Scheele had done, and because he was employing a glass vessel he got "fluor acid air" (silicon fluoride).
Galena and other lead ores are abundant in veins in the limestone, but they are now only worked on a large scale at Mill Close, near Winster; calamine, zinc blende, barytes, calcite and fluor-spar are common.
Galena and other lead ores are abundant in veins in the limestone, but they are now only worked on a large scale at Mill Close, near Winster; calamine, zinc, blende, barytes, calcite and fluor-spar are common.
Calcium fluoride, CaF2, constitutes the mineral fluor-spar, and is prepared artificially as an insoluble white powder by precipitating a solution of calcium chloride with a soluble fluoride.
FLUORINE (symbol F, atomic weight iv), a chemical element of the halogen group. It is never found in the uncombined condition, but in combination with calcium as fluor-spar CaF2 it is widely distributed; it is also found in cryolite Na3A1F6, in fluor-apatite, CaF 2.3Ca 3 P 2 O 8, and in minute traces in seawater, in some mineral springs, and as a constituent of the enamel of the teeth.
The U-shaped electrolytic vessel and the electrodes are made of an alloy of platinum-iridium, the limbs of the tube being closed by stoppers made of fluor-spar, and fitted with two lateral exit tubes for carrying off the gases evolved.
The fluorine, which is liberated as a gas at the anode, is passed through a well cooled platinum vessel, in order to free it from any acid fumes that may be carried over, and finally through two platinum tubes containing sodium fluoride to remove the last traces of hydrofluoric acid; it is then collected in a platinum tube closed with fluor-spar plates.
Only one compound of hydrogen and fluorine is known, namely hydrofluoric acid, HF or H 2 F 2, which was first obtained by C. Scheele in 1771 by decomposing fluor-spar with concentrated sulphuric acid, a method still used for the commercial preparation of the aqueous solution of the acid, the mixture being distilled from leaden retorts and the acid stored in leaden or gutta-percha bottles.
Moissan, Le Fluor et ses composes (Paris, 1900).
His published works include Le four g lectrique (1897), and Le fluor et ses composes (1900), besides numerous papers in the Comptes rendus and other scientific periodicals.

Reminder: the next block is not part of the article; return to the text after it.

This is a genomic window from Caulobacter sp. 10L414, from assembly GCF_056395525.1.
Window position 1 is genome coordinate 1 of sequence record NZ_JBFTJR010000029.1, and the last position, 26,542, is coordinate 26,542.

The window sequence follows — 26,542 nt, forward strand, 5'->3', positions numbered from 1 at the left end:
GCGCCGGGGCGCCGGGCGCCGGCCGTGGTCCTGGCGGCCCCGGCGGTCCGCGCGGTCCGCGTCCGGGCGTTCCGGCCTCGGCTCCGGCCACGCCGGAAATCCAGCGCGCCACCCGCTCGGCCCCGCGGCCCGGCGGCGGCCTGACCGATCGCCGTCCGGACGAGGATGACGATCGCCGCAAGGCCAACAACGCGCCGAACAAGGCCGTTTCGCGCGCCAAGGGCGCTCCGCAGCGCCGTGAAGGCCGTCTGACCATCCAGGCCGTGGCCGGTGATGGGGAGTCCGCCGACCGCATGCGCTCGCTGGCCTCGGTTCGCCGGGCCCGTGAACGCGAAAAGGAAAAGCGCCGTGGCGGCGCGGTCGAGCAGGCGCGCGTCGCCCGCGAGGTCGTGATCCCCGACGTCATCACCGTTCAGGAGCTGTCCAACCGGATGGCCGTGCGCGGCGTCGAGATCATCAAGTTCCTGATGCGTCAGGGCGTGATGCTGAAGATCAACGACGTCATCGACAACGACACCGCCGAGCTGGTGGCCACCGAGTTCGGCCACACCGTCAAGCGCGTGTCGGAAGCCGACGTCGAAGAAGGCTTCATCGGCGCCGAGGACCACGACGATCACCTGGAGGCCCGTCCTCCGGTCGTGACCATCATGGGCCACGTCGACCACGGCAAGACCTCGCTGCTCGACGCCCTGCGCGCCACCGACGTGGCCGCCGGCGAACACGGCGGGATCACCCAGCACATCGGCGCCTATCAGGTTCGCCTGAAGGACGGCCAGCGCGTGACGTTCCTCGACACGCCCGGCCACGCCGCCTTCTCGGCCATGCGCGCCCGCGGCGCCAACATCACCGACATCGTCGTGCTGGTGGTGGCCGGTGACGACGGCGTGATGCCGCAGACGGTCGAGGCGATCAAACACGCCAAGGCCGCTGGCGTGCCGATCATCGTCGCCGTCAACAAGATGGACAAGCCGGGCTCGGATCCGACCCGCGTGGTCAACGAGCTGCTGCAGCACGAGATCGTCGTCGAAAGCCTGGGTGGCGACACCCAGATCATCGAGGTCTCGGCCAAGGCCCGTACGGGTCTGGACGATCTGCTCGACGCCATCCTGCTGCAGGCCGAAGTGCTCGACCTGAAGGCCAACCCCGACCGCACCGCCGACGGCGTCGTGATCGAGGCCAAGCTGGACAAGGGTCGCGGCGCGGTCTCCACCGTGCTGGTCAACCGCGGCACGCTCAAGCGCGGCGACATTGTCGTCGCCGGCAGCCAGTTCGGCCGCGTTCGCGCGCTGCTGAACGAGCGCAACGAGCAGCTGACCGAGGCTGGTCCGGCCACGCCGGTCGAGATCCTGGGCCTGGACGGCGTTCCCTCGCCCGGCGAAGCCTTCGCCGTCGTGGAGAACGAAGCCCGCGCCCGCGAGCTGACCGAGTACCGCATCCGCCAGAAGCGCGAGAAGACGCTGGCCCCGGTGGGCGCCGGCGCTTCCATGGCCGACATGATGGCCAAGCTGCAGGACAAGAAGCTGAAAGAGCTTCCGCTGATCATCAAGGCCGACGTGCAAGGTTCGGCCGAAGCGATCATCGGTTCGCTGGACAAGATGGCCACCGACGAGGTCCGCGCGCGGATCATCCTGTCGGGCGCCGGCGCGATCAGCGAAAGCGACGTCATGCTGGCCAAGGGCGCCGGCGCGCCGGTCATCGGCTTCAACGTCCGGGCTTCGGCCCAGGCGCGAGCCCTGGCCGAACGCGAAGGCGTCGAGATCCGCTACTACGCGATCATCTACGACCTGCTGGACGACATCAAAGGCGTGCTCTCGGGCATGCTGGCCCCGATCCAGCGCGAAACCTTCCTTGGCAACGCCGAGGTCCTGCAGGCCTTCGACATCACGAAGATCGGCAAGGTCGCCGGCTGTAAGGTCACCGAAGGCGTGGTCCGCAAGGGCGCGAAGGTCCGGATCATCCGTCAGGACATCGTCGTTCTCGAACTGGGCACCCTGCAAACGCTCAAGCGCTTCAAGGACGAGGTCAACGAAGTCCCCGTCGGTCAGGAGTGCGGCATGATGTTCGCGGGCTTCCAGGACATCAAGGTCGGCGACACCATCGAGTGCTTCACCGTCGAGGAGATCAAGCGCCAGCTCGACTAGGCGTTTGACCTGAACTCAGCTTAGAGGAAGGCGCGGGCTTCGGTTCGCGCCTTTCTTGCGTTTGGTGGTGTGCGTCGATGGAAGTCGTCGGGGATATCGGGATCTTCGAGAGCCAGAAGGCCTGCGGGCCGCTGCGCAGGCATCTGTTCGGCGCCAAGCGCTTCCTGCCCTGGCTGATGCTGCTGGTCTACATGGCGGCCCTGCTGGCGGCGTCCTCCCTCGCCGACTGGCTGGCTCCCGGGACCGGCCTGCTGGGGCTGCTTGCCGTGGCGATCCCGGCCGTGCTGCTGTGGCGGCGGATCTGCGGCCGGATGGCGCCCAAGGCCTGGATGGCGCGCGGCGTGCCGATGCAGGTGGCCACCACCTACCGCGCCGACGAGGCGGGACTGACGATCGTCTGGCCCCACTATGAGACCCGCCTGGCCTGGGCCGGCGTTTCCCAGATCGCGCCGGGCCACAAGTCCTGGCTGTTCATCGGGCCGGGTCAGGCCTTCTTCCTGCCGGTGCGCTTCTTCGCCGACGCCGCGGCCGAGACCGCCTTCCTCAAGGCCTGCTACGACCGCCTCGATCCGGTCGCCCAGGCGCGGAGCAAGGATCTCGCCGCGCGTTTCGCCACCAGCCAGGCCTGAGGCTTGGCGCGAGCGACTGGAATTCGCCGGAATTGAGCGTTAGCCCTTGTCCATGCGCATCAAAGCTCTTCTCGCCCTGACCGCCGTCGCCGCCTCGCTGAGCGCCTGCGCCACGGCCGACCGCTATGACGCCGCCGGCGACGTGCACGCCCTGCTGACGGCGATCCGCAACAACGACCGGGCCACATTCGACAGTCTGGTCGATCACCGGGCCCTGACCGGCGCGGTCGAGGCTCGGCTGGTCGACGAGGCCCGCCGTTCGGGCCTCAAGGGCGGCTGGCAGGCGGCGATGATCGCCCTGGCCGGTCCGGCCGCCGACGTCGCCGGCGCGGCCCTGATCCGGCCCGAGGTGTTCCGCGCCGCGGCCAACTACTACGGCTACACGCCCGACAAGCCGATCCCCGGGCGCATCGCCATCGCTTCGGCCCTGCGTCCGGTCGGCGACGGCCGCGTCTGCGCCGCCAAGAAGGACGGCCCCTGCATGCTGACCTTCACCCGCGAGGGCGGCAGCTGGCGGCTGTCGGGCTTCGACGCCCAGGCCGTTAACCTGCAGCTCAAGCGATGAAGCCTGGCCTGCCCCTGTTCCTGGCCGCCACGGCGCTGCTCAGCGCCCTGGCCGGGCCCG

Next the metal is covered with a very basic slag, made by melting lime with a little silica and fluor spar.
The substances in commonest use are: - lime or limestone, to slag off silica and silicates, fluor-spar for lead, calcium and barium sulphates and calcium phosphate, and silica for removing basic substances such as limestone.
Chlor-, brom-, iodoand fluor-benzoic acids are known and can be obtained by oxidizing the corresponding halogen toluenes, or from the amido acids, or by substitution.
FLUOR-SPAR, native calcium fluoride (CaF 2), known also as Fluorite or simply Fluor.
In France it is called fluorine, whilst the term fluor is applied to the element (F).
Name Flussspat or Fluss.) Fluor-spar crystallizes in the cubic system, commonly in cubes, either alone or combined with the octahedron, rhombic dodecahedron, four-faced cube, &c. The four-faced cube has been called the fluoroid.
Fluor-spar has a hardness of 4, so that it is scratched by a knife, though not so readily as calcite.
The colour is very variable, and often beautiful, but the mineral is too soft for personal decoration, though it forms a handsome material for vases, &c. In some fluor-spar the colour is disposed in bands, regularly following the contour of the crystal.
Fluor-spar, though cubic, sometimes exhibits weak double refraction, probably due to internal tension.
Many kinds of fluor-spar are thermo-luminescent, i.e.
Cavities containing liquid occasionally occur in crystals of fluor-spar, notably in the greasy green cubes.
A dark violet fluor-spar from Wolsendorf in Bavaria, evolves an odour of ozone when struck, and has been called antozonite.
Fluor-spar is largely employed by the metallurgist, especially in lead-smelting, and in the production of ferro-silicon and ferro-manganese.
In consequence of its low refractive and dispersive power, colourless pellucid fluor-spar is valuable in the construction of apochromatic lenses, but this variety is rare.
The dark violet fluor-spar of Derbyshire, known locally as "Blue John," is.
Corsi, the eminent Italian antiquary, held that fluor-spar was the material of the famous murrhine vases.
Fluor-spar is a mineral of very wide distribution.
Fine yellow fluor-spar occurs in some of the Saxon mines, and beautiful rose-red octahedra are found in the Alps, near Goschenen.
Many localities in the United States yield fluor-spar, and it is worked commercially in a few places, notably at Rosiclare in southern Illinois.